Hāhā and Kaunaʻoa


“He mea laha ʻole.”
(Not spread everywhere. A thing rare.)
ʻŌlelo Noʻeau 815

Darkest purple, nearly black buds and flowers of hāhā (Cyanea gibsonii). If a careful observer, mature reddish fruits will catch your eye. – Photos: Hank Oppenheimer, Plant Extinction Prevention Program

Collectively, hāhā (Cyanea gibsonii) are members of the Lobelioid family, mind-bogglingly diverse, with at least 52 endemic species in Hawaiʻi nei. We don’t know of specific names for each species, many of which are extremely endangered, threatened, or rare, and often grow naturally in very particular locations. Though protected and managed, C. gibsonii is endemic to, and lives precariously on, Lānaʻi. They number about 20 mature and 50 immature plants and live under siege by deer, rats, and invasive plants like kāhili ginger. Some endemic honeycreepers with curved beaks that fit into curved flowers, feed on nectar while pollinating the blooms.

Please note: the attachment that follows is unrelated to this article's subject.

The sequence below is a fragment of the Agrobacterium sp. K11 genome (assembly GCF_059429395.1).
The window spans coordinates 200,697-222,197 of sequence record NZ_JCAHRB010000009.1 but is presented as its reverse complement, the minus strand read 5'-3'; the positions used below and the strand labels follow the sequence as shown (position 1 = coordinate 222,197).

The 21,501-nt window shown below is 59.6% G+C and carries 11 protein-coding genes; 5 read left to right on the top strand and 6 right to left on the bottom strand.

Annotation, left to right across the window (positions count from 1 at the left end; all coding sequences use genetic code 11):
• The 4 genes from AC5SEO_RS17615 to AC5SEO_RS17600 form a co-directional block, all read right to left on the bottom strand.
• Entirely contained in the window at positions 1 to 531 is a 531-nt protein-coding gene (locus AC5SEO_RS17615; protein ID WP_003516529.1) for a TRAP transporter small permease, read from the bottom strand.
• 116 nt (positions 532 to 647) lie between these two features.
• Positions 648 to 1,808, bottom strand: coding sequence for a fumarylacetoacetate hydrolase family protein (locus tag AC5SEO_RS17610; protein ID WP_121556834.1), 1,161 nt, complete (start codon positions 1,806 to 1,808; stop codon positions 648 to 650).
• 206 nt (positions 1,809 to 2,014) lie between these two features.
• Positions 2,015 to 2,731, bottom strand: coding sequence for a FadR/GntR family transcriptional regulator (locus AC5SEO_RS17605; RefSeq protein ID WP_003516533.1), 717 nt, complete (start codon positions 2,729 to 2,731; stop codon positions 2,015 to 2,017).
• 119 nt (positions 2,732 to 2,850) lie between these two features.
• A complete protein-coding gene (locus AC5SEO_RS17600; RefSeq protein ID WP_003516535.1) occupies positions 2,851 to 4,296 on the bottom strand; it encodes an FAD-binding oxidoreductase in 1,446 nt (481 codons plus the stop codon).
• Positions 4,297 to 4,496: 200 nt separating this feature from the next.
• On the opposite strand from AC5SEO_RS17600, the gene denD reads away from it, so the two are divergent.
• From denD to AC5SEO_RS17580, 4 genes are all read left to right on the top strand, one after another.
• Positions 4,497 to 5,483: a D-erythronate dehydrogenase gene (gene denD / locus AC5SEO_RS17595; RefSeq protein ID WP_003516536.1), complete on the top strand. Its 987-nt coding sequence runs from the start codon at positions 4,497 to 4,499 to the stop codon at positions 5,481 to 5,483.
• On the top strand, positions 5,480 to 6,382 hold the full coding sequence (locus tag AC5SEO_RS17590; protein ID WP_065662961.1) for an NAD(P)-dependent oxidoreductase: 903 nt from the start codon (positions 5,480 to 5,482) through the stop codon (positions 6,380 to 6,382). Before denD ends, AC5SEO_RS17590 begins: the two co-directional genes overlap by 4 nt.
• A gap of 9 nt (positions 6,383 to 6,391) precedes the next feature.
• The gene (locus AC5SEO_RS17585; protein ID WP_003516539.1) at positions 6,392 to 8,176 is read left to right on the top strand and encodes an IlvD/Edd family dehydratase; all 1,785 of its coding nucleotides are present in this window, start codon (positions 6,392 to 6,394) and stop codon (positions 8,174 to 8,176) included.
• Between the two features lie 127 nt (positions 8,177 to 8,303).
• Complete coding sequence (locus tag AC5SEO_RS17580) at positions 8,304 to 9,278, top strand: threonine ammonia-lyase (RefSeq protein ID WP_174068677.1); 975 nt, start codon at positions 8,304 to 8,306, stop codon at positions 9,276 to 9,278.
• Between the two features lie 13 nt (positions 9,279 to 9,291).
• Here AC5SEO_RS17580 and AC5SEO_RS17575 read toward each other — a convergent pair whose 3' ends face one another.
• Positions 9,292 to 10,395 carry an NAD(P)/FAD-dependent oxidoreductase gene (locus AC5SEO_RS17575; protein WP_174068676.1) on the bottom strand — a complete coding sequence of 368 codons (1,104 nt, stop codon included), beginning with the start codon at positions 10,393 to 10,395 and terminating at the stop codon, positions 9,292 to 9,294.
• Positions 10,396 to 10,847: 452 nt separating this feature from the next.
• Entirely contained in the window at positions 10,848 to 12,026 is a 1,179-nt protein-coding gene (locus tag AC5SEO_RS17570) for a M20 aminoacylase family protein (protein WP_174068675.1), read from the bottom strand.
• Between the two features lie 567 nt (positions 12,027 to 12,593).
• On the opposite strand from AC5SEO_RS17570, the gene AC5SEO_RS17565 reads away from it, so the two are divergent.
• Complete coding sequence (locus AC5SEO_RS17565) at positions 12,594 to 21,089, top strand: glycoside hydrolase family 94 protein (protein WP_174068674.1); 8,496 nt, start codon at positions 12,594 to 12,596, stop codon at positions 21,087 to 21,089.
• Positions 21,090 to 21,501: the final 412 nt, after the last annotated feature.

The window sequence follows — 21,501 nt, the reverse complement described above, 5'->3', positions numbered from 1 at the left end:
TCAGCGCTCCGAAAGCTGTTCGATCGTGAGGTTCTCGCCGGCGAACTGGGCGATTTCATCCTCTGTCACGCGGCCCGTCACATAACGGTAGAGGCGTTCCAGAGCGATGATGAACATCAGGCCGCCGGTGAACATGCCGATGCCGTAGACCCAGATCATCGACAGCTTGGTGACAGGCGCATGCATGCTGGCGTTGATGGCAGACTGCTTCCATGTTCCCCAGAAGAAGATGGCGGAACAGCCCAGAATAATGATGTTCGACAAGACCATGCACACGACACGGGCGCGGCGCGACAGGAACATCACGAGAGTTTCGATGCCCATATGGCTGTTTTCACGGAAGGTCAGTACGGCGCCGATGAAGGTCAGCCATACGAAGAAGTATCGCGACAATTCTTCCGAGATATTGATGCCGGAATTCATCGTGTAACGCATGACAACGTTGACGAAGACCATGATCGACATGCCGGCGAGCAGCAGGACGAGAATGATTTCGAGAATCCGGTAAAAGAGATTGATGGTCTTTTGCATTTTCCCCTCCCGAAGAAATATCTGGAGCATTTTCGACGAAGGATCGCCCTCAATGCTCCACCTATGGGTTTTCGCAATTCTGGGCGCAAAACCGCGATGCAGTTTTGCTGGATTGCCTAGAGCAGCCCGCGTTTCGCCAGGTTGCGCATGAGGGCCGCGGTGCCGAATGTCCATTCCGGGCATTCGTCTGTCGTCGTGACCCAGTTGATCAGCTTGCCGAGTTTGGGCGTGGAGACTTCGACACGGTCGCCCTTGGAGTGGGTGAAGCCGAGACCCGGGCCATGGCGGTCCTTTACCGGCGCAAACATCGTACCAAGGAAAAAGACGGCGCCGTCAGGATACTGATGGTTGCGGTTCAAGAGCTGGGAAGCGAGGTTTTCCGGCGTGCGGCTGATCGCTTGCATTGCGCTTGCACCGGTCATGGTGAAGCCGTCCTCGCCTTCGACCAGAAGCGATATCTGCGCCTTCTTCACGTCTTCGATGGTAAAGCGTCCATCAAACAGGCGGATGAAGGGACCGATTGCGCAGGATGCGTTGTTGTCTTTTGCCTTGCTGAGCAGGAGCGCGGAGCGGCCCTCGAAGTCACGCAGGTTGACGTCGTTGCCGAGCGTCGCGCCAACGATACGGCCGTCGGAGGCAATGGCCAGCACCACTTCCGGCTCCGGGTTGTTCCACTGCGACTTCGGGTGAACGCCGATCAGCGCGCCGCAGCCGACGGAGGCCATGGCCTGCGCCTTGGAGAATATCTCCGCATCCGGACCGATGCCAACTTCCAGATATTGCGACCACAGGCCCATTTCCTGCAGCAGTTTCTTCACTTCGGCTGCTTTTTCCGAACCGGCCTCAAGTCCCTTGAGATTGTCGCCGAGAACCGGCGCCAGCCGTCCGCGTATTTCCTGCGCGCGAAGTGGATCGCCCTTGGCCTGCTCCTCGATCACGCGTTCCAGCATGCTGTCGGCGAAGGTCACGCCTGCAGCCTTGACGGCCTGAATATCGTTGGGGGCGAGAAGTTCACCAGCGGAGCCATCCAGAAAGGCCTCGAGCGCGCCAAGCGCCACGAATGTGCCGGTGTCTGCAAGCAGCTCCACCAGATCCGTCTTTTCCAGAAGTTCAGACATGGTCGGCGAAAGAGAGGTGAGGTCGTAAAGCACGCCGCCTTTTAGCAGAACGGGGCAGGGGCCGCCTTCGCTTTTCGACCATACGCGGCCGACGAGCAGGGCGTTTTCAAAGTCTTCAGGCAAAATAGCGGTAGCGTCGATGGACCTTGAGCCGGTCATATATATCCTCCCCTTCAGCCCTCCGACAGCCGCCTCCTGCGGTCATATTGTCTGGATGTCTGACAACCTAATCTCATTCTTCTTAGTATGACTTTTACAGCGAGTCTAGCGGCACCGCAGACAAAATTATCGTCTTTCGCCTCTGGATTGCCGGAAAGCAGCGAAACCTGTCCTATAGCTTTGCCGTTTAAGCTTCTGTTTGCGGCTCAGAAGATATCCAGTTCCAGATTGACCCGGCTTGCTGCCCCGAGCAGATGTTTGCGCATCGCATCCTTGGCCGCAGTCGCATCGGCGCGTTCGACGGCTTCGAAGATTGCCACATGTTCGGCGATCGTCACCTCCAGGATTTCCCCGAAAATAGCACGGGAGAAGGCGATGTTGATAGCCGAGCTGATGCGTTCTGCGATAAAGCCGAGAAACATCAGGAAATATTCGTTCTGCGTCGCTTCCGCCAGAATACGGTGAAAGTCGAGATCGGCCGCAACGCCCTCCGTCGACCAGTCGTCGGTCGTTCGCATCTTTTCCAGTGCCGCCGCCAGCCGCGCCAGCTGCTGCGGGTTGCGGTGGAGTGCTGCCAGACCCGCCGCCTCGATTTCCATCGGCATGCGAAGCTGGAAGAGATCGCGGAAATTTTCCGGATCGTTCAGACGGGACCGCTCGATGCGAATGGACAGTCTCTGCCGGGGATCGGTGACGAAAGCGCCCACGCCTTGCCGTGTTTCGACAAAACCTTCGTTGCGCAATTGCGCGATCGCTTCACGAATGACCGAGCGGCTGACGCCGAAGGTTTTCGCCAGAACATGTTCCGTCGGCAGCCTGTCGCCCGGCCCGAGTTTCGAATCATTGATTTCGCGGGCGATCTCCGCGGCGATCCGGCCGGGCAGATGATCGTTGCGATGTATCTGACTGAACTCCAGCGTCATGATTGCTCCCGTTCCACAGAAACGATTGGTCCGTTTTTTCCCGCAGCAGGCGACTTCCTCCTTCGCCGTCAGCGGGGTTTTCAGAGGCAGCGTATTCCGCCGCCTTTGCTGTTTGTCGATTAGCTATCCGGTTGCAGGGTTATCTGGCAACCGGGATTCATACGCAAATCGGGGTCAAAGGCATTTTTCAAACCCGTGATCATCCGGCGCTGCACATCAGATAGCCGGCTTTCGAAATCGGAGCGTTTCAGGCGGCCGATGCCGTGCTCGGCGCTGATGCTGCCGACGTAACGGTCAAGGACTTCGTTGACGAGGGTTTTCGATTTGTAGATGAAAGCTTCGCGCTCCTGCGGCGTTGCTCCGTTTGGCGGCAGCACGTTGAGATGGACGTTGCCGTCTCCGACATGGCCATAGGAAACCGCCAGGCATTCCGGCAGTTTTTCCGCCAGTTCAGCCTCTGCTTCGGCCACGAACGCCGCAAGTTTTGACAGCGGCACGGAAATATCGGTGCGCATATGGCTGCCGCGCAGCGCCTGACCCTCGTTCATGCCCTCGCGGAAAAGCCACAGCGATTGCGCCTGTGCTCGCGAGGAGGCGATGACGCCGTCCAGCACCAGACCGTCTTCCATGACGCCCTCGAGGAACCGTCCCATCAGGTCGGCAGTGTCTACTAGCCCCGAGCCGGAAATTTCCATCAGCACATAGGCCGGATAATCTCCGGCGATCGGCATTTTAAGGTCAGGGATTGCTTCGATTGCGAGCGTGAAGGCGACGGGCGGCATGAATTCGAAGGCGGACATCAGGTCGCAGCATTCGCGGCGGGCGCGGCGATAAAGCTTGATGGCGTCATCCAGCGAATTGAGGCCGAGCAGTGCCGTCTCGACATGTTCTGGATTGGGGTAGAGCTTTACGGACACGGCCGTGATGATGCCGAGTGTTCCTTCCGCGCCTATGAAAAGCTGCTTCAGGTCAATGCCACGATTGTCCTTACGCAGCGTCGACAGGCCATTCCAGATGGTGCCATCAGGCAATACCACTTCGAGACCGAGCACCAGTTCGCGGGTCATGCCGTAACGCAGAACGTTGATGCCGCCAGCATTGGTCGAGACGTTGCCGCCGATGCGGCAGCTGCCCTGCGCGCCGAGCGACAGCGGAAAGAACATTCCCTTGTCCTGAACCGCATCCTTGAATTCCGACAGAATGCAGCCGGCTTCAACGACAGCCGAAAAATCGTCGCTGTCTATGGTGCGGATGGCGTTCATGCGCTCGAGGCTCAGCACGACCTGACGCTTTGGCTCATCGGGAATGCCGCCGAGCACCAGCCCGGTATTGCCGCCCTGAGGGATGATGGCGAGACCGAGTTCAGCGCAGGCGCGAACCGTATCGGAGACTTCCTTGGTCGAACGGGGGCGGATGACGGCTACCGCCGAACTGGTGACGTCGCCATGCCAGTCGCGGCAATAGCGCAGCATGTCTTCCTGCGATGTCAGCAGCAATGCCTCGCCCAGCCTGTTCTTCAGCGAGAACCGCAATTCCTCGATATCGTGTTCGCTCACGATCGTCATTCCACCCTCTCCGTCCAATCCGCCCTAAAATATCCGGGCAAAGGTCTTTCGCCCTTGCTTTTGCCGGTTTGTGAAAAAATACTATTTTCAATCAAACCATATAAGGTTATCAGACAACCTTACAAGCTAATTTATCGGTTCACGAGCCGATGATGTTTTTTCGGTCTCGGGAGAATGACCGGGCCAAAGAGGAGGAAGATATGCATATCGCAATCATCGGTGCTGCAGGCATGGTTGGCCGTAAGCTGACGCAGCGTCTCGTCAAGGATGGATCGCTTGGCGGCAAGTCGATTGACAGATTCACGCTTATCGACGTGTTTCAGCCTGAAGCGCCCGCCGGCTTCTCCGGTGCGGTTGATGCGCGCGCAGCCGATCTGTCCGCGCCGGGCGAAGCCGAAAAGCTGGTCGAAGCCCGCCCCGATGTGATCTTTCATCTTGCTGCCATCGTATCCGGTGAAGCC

Our endemic dodder, a parasitic vine, is kaunaʻoa (Cuscuta sandwichiana). With its tiny pua, the official plant symbol of Lānaʻi often grows entwined with pōhuehue, beach morning glory. Both go through cycles of growth, decline, and death, but they endure and persist.

Tiny pua kaunaʻoa and kaunaʻoa with pōhuehue. – Photos: Forest & Kim Starr (left), Mahina C. (right)